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Mary Anne Mercer Headshot

Finding a New Meaning for Prayer

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My mother was a great believer in prayer. As a child I also found comfort in the belief that Someone was "up there" listening to our smallest thoughts and needs. But there was a confusion around it too, particularly the "if it is Your will" part. If it was God's will, why did we have to pray for it? And if it wasn't, what good was all this heartfelt effort anyway?

I was raised Catholic by my devoutly religious mother, and did only a modest amount of questioning until my college years, when the whole system fell apart for me. Once I realized the fallacies, the shortcomings and illogic of parts of this religion I had been raised to accept on faith, I no longer could believe any of it. Prayer dropped out of my life, at the same time that the exciting new world of romance and sex arrived.

Fast forward to much later in my life. A marriage made and lost, another gained, a child raised, places gone and a life lived that I could never have dreamed. As the years passed, I became increasingly aware of how unpredictably life unfolds. Along with aging has come a greater awareness of the unknowns of life, including the mystery of death, and a questioning of the possibilities of life after this life.

My mother died earlier this year, and suddenly all the spiritual questions that I never bothered to work out as a young adult bombarded me. Could the amazing spirit who was my mom just disappear? Not a chance. She was the essence of love to her children, connected to us in all the ways that a mother should be. So if she continues on, where? How?

I missed her intensely, with the loneliness that comes from realizing that the one person who had known you, loved you unconditionally for every moment of your life was now missing, a vacant space in the universe. One day I found myself crying deeply, unable to pull myself back, despairing that I would ever feel happy or hopeful again. Mom, I still need you, I wailed. In my desperation, talking to her seemed as ordinary a thing to do as if she were sitting beside me, and I a young child again. I went into my darkened bedroom, closed the door, and stumbled towards the bed.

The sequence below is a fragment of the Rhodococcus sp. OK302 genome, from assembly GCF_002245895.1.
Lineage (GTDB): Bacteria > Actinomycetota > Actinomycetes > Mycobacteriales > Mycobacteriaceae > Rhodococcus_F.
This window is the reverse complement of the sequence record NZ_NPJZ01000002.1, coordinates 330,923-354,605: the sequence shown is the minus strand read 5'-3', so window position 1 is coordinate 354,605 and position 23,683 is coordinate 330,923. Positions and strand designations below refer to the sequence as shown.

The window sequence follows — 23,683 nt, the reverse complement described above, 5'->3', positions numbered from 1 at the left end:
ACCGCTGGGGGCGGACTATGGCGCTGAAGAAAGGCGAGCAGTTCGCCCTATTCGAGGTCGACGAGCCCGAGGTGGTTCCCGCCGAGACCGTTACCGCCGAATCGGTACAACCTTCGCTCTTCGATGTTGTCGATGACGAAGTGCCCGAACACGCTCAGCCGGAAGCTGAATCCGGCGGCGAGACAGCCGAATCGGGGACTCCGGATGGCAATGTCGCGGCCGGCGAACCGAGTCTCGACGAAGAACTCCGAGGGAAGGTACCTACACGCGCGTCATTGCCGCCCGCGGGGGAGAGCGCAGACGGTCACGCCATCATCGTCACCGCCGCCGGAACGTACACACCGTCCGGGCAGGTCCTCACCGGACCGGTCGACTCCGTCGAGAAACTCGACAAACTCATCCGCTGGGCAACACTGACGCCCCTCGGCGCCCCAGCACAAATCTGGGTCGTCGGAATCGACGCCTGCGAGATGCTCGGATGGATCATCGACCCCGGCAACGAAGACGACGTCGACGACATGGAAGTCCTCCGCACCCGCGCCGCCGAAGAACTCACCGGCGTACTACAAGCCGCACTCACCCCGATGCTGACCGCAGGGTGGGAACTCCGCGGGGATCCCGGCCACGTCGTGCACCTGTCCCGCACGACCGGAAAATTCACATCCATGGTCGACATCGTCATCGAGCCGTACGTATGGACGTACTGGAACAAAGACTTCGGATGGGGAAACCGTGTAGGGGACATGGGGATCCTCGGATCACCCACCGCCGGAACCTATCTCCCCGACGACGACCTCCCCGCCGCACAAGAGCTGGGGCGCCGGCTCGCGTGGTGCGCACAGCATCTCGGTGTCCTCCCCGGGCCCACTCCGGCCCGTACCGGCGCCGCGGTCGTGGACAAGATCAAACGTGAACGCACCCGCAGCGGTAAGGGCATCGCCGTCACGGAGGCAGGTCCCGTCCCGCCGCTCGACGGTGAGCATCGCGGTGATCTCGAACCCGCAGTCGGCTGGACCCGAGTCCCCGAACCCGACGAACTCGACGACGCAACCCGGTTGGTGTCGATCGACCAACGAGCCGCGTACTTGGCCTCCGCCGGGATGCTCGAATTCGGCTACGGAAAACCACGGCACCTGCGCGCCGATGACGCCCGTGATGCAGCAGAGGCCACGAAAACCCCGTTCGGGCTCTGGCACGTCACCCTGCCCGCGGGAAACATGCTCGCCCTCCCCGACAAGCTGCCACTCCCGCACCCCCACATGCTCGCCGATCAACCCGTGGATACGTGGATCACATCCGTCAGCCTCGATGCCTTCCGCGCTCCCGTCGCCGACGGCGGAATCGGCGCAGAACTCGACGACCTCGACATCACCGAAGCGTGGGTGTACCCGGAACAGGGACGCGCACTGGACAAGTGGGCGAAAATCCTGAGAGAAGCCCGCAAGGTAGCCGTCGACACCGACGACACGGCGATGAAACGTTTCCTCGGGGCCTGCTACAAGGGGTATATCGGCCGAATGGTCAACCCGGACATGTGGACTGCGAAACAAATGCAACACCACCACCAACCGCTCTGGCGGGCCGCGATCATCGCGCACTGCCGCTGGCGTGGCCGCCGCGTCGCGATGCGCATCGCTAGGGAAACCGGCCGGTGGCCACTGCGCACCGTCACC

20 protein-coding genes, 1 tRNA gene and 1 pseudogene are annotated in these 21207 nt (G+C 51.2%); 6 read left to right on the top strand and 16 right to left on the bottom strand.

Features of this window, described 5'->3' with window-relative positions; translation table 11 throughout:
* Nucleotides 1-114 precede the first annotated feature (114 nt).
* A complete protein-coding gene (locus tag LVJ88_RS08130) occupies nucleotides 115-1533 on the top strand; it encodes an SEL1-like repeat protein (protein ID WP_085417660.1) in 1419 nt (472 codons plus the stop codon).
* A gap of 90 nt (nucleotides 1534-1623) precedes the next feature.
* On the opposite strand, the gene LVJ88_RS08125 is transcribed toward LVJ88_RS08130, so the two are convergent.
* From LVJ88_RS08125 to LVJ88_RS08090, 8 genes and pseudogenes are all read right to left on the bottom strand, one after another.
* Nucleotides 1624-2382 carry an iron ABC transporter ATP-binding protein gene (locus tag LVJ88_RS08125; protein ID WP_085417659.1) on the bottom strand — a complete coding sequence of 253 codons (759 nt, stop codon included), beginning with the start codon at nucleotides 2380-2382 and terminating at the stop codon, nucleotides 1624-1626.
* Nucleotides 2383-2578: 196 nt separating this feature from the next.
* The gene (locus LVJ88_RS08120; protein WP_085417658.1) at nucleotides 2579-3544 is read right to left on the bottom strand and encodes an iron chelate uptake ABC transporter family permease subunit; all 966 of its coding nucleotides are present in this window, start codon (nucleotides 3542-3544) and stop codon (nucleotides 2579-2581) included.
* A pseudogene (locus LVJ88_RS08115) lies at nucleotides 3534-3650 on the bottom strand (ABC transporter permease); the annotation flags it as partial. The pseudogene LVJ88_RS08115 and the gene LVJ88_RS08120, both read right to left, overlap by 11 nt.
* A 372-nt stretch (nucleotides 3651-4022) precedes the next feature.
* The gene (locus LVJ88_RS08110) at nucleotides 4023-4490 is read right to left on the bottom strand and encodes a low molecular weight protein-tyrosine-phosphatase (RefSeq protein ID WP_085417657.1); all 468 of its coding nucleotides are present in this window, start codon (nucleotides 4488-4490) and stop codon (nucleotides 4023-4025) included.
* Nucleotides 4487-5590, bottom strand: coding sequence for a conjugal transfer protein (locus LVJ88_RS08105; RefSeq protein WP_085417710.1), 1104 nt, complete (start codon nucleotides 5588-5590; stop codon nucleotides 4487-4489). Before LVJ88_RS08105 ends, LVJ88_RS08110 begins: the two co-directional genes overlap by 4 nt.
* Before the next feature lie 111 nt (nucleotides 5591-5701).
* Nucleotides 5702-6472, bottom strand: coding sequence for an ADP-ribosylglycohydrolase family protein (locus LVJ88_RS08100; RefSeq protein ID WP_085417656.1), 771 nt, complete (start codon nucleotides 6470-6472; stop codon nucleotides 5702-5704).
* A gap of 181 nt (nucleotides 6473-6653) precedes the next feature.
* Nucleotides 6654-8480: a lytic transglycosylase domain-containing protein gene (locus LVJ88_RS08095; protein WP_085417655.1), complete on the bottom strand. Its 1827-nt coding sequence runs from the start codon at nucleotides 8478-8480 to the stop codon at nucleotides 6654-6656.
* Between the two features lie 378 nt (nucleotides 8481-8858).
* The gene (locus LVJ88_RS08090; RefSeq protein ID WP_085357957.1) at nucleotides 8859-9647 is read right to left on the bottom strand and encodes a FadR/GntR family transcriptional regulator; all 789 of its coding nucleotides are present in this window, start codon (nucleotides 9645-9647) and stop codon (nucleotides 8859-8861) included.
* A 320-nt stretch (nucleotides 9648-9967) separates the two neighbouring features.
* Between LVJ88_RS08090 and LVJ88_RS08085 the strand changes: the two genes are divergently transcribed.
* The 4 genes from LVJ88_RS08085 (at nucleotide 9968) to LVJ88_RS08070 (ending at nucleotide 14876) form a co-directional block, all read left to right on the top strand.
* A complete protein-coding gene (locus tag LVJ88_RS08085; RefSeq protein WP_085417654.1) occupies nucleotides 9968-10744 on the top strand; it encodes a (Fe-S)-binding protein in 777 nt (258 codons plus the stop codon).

As I sank into the welcoming foam mattress I heard a kindly but matter-of-fact voice say clearly, "You just need to get through this." My sobbing stopped, and in that instant panic turned to peace. I closed my eyes, my body let go of the wrenching pain that had enveloped it, and I breathed deeply, as if I were dropping off into a normal night's slumber.

Was that my mom? I have asked myself many times since.

I find myself talking to my mother regularly now -- and sometimes believe that I hear responses. Is that prayer? Does she hear? Can she help me, here on this earth, from wherever she is? I have pleaded with her about little problems on two occasions and both times help appeared, just like in a movie or a fairy tale. I'm afraid to ask again, not wanting to break the spell. But I'm also afraid because this renewed belief that there is an unknown world "out there" somewhere requires rethinking lots of other things. God? The afterlife? Mom's deep Catholic faith? My own faith? A new way to pray?

Over six months has passed since my mother's death, and I have begun to realize that I may never fully solve those mysteries from my place in this world. But my search has begun, and eventually I expect to find my way to the understanding I need. And Mom will be right there with me.